If you study financial success books on investments, you will likely come across the terminology “OPM.” It stands for other people’s money. The idea is to start with nothing, but use other people’s money to become fabulously wealthy. Widely used in the real estate world, this concept of financial leverage and OPM is often hyped on infomercials.
How does it work?
You want to buy a rental property, but you don’t have the money. You put down a small amount and finance the rest from the bank. Let’s say you buy a house for $100,000, but you only put down $5,000. When the price goes up to $150,000 and you sell the house, in addition to the rental income you earned, you pocket $50,000. In simple terms, the magic of OPM is that you made $50,000, but you only used $5,000 of your own money (if anything at all!). That’s an extraordinary return on your investment. Obviously, given the housing downturn, many people are realizing that the $100,000 home doesn’t necessarily become $150,000 and could end up at $50,000. That has been a painful lesson to many, but the OPM concept is still a valid approach.
My entire life has been spent studying a different type of leverage—one leveraging not other people’s money, but something much more valuable. And its value is always there and cannot go down. In fact, the more it is used, the more it goes up in value.
Most of the time, you will see leadership advice admonishing younger managers to be thick skinned. Ditto for advice to new authors, songwriters or anyone in the public arena. The mantra never changes: Have a thick skin.
Any leader will tell you that you cannot be too sensitive. There are always critics. No matter what your intentions, you will find that some people will respond negatively. That’s just human nature.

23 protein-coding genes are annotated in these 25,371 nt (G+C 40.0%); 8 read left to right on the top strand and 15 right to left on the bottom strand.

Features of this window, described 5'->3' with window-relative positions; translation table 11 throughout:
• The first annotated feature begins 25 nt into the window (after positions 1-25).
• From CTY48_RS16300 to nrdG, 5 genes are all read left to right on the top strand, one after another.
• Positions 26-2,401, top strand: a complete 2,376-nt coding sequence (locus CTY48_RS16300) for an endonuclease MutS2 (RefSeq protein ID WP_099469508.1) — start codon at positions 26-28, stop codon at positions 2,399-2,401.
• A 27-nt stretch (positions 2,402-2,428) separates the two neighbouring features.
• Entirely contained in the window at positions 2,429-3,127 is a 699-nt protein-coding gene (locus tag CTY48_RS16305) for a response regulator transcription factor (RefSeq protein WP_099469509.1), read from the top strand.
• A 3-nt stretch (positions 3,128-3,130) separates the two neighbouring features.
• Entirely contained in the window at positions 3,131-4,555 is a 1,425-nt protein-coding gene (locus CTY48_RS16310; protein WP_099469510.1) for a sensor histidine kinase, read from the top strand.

But everyone reacts differently to criticism. Believe me, I’ve had my share. Some of it is mean or misguided, so I ignore it. Some of it is hilarious, so I keep it to laugh. And some of it is true and points out a weakness, so I keep it to learn.
Listening to the toughen-up directive always made me wonder. It’s a common mantra, but what do you do with that advice? Is there an emotional gym to strengthen our ability to ignore criticism?
Not too long ago, a major power outage affected millions of people in Arizona, California and Mexico. Two nuclear reactors were temporarily shut down. Traffic backed up for miles all over the area. Cars collided as frustrated drivers navigated without traffic signals. Airports were shut down, stranding passengers. Happening on an incredibly hot, triple-digit-temperature September day, the power outage knocked out much needed air conditioning. It left people stuck in elevators. Even the outdoors was affected. San Diego beaches were closed when almost two million gallons of raw sewage spilled, a result of the water pumps failure at the regional station. The failure continued to wreak havoc days after it was resolved.
Catherine the Great was by any definition a political success story. Baptized Sophia Augusta Frederica, she rose from a young German girl to later take the name of Catherine II and become the most powerful woman in the world. Moving to Russia at just fourteen years old, with no knowledge of the language and no hereditary claim to the throne, she later ascended to power in a coup. The people of Russia loved her and she became one of the greatest benevolent despots ever known.
How she achieved such power is a fascinating study in leadership whether you agree with her methods or not. Robert K. Massie now chronicles her extraordinary life in his new book, Catherine the Great. Massie is a superlative author, historian and biographer. He won the Pulitzer Prize for Peter the Great: His Life and World. His many books are loved for his ability to bring his characters to life.
What were some of the personal qualities serving Catherine’s goals?
The expression “moving the needle” first appeared in England during the industrial revolution. The reference was to gauges on steam engines. During World War II, it became a more common term in reference to aviation gauges. In business today it’s synonymous with making progress.
I’ve seen three major types of people in business. One person can describe the needle, the other can move the needle, and rarely someone can do both. What do I mean?